SYO's new club night: How can it benefit you?
SYO’s new club night – by Kim Baxter
SYO is introducing a brand new weekly club night. It starts on Wednesday 7th June and will run initially for 6 weeks from 6.45 to 8.15pm. The purpose will be to provide training and education to enable SYO members of all levels of experience and ability to improve their orienteering. Pauline, who is well known to many of you, will be leading the technical aspects of training. Whilst I will be focusing on developing your physical orienteering ability. All sessions will integrate both elements to provide interesting, informative and fun activities.
I completed my first orienteering course alone at the age of six. Ok I was nearly seven and it was unintentional as my Mum lost me whilst going to check my older brother was OK on his course. But I got round (in well over an hour) to find a panicking mother at the finish. Since then orienteering has always been a part of my life.
As a teenager I moved through the squad systems from the East Midlands Junior Squad, British Junior Squad and finally the British Senior Squad. With lots of years practicing the art of orienteering combined with regular athletics training with the local club, I was quickly producing good results at National and International level. I attended the World Junior Orienteering Championships four times and then the World Championships three times. This culminated in my best results of 4th in the relay and 21st in the long distance at the home World Championships in Scotland in 1999.
Following retirement from International orienteering in 2004 I started to get involved with the British Squad within a professional capacity as a physiotherapist. Initially I worked with just the junior athletes but within a few years I was the main physio for both the junior and senior athletes.
I have now been involved with the squad for over 11 years and during that time I have had the privilege of working with some amazing coaches and athletes with huge amounts of knowledge covering all aspects of training for Orienteering.
The physical side of training was the area most closely aligned with my role as physio. Physical training when done well makes you fitter, faster and stronger. But when pushing to make these gains there is always a balancing act. Push too much and train to hard and you will stop improving and your risk of injury (or illness) will significantly increase.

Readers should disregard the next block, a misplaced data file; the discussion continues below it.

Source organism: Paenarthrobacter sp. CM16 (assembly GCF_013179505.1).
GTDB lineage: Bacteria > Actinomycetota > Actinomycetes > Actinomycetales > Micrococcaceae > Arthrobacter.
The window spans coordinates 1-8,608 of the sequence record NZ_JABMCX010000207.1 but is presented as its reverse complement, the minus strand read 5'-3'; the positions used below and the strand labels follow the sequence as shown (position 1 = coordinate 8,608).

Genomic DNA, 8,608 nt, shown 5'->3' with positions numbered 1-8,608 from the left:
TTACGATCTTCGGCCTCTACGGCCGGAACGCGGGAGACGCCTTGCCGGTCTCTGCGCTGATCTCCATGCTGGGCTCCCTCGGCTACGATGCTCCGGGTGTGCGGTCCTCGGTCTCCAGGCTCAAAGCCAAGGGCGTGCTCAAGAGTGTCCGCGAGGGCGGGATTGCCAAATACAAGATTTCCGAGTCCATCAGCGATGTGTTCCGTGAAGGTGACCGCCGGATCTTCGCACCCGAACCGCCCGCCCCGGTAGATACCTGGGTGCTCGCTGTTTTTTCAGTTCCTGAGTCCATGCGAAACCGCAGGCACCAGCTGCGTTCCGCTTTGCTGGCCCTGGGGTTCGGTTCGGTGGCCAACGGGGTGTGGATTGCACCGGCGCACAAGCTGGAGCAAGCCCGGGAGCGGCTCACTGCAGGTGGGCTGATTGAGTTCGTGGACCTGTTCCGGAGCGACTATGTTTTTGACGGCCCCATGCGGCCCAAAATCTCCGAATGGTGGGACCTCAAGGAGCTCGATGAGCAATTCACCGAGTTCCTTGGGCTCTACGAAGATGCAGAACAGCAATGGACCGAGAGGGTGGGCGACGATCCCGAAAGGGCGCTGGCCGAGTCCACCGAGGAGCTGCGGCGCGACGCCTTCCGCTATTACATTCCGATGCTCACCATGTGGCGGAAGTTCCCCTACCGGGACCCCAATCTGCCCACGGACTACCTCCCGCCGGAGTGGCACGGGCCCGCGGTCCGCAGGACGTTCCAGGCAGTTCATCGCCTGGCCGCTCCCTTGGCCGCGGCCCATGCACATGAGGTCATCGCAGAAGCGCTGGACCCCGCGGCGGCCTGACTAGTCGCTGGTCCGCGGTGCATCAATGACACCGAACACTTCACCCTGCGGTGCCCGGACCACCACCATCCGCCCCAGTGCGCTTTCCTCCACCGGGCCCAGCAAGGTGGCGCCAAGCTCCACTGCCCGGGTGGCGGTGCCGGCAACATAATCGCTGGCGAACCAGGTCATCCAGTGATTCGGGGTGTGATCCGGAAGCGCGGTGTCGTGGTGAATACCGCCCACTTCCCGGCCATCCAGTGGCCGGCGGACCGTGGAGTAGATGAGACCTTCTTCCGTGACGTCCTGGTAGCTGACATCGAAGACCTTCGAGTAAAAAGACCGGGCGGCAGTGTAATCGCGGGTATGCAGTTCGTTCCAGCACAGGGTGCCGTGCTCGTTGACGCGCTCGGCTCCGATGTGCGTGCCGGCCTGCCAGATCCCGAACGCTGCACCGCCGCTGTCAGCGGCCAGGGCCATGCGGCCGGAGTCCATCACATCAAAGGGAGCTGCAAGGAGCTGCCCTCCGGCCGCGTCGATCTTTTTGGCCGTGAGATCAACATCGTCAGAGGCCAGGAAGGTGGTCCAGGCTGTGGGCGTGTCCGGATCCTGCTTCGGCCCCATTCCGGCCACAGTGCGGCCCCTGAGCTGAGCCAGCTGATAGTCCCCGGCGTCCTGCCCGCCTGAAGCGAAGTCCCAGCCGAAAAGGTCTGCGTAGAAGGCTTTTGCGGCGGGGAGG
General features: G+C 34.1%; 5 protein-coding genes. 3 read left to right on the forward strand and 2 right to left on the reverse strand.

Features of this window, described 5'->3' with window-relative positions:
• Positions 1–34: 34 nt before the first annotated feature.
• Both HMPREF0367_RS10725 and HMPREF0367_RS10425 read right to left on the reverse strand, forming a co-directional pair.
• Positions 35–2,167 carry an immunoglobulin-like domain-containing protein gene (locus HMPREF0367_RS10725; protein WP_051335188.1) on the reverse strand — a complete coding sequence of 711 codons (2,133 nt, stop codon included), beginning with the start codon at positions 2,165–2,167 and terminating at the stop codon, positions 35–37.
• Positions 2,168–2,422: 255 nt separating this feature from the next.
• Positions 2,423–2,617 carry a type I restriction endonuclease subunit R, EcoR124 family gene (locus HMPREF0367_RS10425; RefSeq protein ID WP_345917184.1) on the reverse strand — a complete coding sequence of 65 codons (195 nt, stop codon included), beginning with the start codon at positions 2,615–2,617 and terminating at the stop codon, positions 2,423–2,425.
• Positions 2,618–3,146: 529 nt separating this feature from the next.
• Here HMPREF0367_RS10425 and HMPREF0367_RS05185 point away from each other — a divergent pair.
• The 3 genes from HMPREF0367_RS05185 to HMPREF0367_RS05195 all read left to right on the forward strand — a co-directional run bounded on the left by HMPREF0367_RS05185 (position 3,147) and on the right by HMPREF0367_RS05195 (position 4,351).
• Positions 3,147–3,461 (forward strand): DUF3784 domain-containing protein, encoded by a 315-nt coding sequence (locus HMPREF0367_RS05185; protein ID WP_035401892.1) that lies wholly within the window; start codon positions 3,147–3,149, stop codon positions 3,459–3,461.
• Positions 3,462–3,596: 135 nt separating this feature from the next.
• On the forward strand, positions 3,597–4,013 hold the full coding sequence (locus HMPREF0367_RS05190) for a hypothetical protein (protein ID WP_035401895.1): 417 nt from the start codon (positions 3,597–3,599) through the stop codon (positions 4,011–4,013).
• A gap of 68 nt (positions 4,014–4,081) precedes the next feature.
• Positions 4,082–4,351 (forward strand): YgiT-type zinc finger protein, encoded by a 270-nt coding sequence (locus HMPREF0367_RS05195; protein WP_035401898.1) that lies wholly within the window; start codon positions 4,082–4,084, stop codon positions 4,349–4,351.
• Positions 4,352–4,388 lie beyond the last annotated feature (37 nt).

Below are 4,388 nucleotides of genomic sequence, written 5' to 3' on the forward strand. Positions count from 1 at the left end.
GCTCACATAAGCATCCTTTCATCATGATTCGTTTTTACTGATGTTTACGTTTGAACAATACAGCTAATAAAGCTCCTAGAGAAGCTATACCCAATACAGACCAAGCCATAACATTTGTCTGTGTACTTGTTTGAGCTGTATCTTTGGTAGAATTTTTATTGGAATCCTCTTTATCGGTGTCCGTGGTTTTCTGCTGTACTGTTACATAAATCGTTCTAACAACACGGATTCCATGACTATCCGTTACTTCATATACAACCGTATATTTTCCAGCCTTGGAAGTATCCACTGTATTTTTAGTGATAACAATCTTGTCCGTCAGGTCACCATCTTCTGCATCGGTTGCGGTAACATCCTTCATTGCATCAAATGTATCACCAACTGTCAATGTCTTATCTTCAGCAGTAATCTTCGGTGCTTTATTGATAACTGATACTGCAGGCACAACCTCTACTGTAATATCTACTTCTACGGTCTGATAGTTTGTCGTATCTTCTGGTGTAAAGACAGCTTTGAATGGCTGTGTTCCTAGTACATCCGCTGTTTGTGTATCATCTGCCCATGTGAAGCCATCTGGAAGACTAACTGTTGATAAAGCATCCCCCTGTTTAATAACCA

In recent years my passion has been to help work with the athletes to find this balance. Thus reducing their risk of breakdown and injury and ultimately improving performance. To enable me to do this effectively I have had to fully understand the purpose of different types of training and the load each type places on the body.
It is really exciting to have been given the opportunity to apply all the learning I have done over my career as both an athlete and physio to the SYO club night. The knowledge I have gained puts me in a great place to work with people to help them improve their fitness.
The same principles of training apply to all orienteers - beginners, experienced orienteers, teenagers, fast runners and complete novice runners. In recent months I have been working with the Steel City Striders “Couch to 5k” training groups and have been applying the same principles of training and injury prevention.
The key is to get the training ‘just right’ for you and repeat this on a regular basis. Too much and injury will occur, too little and there will be no change in your level of fitness. For an elite athlete ‘just right’ might be 12 hours of running a week and 3 hours strength exercises, for a novice runner a few 10 min jogs a week with some walking, small amounts of strength exercises and a swim might be perfect.
Once the ‘just right’ level starts to feel too easy you need to gradually increase the training challenge in some way. That might be a bit more running, or running a bit quicker, or longer, or adding more hills.
I will be working closely with everyone at club night to ensure the physical aspects of the night are ‘just right’ for you. I will also be happy to advise anyone on their weekly activities / training.
The elements of orienteering fitness we will work on during the first 6 weeks are:
- Working out your speed for different types of training (easy, steady, tempo and fast running)
- Strength & power
- Running technique / drills
- Up and downhill technique
- Terrain technique
- Sprint technique - cornering acceleration deceleration, steps.
As well as increasing your fitness my other priority is to ensure you all enjoy the sessions and have lots of fun:)
All SYO members receive a 15% discount at Kim's clinic Kim Baxter Physiotherapy. Kim has 20 years experience in the field of physiotherapy and sports injuries. She is joined in the practice by top British ultra runner Sally Fawcett and both physio's specialise in running related injuries.